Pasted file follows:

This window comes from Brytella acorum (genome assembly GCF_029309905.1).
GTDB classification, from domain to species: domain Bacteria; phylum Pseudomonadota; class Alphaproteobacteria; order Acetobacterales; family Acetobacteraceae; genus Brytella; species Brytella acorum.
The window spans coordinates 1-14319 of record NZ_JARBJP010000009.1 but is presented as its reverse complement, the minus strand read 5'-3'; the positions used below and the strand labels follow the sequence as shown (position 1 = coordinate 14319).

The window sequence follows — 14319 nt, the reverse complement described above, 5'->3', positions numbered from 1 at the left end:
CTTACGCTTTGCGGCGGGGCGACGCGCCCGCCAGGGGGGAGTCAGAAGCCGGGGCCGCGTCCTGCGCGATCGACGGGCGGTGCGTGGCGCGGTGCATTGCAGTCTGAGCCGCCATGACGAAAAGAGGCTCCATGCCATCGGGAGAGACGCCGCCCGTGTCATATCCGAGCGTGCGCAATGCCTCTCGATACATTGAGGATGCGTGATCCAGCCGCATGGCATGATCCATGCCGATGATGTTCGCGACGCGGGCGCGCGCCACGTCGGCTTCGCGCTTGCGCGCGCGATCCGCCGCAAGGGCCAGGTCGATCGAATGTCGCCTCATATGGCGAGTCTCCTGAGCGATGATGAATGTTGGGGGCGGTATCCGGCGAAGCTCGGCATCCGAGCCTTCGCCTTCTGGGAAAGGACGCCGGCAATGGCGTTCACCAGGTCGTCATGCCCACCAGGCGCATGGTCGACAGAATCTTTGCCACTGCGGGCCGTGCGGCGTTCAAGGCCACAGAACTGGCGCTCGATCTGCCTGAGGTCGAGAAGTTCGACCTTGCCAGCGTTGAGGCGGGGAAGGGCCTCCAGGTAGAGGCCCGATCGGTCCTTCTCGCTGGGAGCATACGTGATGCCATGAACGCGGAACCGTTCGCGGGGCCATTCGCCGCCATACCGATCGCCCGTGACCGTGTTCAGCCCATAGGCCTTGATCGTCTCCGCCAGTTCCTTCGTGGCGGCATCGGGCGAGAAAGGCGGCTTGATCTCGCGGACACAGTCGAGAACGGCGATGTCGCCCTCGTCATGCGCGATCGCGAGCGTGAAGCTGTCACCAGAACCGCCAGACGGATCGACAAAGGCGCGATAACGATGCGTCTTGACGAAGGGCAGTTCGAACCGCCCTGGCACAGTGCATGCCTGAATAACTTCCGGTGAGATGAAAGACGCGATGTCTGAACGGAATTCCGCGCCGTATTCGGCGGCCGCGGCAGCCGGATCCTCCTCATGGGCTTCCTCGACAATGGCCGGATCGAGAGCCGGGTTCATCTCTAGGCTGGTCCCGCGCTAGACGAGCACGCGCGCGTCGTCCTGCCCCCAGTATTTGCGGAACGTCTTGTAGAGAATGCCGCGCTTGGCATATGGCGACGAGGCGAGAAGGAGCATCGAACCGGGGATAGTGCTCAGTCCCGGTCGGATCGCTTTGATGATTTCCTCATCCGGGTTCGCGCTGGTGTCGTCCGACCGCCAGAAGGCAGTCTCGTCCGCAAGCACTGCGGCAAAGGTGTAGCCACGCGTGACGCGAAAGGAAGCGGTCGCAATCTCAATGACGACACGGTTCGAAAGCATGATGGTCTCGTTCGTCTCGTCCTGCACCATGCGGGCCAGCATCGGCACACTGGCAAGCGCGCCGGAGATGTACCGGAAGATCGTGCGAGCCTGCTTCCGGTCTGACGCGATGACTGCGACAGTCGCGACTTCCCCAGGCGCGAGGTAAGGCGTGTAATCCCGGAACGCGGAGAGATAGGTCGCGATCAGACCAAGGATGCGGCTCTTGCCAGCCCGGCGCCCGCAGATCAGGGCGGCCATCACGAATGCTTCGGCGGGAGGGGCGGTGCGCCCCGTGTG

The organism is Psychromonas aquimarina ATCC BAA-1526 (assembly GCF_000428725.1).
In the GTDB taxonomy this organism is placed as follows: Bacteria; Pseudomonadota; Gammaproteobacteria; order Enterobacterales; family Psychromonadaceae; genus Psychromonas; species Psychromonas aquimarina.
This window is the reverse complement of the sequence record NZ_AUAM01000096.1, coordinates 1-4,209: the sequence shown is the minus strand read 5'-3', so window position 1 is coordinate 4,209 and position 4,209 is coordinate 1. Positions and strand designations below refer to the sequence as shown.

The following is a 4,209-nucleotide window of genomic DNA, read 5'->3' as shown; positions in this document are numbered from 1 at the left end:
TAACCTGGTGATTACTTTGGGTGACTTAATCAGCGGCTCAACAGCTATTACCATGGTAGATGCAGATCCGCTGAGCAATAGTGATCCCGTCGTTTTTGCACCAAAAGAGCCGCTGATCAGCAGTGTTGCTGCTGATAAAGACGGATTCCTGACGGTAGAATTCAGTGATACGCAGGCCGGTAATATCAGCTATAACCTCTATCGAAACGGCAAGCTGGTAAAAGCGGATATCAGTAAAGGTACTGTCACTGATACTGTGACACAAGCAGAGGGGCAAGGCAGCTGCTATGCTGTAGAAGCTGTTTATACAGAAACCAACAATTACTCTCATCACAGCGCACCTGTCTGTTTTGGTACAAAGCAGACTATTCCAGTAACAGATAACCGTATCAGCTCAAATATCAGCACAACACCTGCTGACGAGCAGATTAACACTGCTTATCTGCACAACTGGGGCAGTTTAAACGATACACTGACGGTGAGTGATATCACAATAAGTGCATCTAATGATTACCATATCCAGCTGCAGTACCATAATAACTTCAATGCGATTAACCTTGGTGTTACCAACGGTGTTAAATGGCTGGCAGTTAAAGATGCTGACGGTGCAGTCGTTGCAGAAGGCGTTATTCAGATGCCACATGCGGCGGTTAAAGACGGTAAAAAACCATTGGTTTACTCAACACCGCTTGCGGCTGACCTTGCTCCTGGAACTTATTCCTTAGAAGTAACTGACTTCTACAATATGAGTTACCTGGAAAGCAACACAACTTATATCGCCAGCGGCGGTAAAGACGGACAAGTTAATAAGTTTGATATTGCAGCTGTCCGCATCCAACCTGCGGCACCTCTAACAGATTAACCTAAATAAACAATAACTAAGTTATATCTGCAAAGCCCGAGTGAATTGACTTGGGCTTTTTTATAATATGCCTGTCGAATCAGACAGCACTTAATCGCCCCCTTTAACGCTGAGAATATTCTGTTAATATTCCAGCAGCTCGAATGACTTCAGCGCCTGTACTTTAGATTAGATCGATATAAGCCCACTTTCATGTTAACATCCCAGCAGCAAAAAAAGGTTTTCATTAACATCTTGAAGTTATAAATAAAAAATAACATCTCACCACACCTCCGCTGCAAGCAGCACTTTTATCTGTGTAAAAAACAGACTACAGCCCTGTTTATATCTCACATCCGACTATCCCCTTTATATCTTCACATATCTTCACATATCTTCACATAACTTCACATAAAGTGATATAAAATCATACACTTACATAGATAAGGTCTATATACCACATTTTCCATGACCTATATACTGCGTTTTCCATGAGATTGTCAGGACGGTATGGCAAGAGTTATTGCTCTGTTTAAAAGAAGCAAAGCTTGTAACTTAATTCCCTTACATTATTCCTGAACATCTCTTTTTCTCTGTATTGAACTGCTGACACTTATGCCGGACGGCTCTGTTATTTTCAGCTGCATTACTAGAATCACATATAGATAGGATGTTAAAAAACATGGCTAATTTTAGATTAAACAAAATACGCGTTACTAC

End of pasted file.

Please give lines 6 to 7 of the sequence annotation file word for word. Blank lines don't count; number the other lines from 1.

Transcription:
The organism is Psychromonas aquimarina ATCC BAA-1526 (assembly GCF_000428725.1).
In the GTDB taxonomy this organism is placed as follows: Bacteria; Pseudomonadota; Gammaproteobacteria; order Enterobacterales; family Psychromonadaceae; genus Psychromonas; species Psychromonas aquimarina.